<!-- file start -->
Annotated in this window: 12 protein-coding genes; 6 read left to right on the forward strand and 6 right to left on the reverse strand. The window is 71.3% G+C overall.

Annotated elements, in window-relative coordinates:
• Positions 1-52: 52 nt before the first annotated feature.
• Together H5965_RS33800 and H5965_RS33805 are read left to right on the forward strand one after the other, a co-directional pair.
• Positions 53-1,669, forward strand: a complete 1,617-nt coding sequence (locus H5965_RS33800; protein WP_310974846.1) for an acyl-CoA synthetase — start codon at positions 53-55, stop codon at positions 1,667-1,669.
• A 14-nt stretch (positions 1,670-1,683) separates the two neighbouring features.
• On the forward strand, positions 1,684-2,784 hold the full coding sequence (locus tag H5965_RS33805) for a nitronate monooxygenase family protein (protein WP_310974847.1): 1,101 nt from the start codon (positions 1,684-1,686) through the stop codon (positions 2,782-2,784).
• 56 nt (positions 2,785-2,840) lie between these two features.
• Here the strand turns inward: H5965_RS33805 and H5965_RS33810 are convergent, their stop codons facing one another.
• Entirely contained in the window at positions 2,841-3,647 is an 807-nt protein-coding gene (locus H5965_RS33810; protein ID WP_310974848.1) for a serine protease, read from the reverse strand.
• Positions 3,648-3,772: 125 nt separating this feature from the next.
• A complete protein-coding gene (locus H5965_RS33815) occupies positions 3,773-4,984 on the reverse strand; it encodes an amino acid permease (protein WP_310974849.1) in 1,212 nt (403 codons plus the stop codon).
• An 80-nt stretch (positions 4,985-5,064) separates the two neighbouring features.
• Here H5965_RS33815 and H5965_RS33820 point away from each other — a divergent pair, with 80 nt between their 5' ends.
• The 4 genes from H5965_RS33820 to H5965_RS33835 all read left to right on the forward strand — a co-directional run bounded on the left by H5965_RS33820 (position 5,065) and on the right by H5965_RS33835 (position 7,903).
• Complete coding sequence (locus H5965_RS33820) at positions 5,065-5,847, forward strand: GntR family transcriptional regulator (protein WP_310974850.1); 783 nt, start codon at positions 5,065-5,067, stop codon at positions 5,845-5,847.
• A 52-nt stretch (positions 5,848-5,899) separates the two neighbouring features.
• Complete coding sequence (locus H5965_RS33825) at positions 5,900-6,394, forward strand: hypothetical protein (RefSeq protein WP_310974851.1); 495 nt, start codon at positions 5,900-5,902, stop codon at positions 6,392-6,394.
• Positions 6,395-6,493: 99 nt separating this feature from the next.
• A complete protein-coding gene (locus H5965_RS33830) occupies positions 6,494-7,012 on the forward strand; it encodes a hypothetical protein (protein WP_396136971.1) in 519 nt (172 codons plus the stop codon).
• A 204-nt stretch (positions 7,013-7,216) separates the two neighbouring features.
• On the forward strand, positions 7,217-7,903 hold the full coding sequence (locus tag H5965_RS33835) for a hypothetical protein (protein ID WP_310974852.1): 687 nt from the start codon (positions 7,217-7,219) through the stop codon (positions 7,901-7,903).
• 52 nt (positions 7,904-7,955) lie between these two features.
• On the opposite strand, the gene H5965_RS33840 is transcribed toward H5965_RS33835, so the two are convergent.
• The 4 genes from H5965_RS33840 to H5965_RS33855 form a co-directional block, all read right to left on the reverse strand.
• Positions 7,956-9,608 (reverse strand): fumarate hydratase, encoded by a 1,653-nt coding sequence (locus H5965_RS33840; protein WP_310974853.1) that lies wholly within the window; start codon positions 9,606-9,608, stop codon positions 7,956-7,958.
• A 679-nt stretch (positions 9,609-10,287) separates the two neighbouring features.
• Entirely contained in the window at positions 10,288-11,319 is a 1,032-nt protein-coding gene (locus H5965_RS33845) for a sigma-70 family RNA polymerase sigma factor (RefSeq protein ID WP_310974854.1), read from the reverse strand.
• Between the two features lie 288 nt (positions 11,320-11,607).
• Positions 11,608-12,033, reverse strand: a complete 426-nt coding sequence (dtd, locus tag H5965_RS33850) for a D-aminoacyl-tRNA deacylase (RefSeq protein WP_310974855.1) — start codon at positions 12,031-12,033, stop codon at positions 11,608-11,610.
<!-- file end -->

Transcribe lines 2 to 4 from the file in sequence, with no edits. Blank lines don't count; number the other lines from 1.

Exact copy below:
Annotated elements, in window-relative coordinates:
• Positions 1-52: 52 nt before the first annotated feature.
• Together H5965_RS33800 and H5965_RS33805 are read left to right on the forward strand one after the other, a co-directional pair.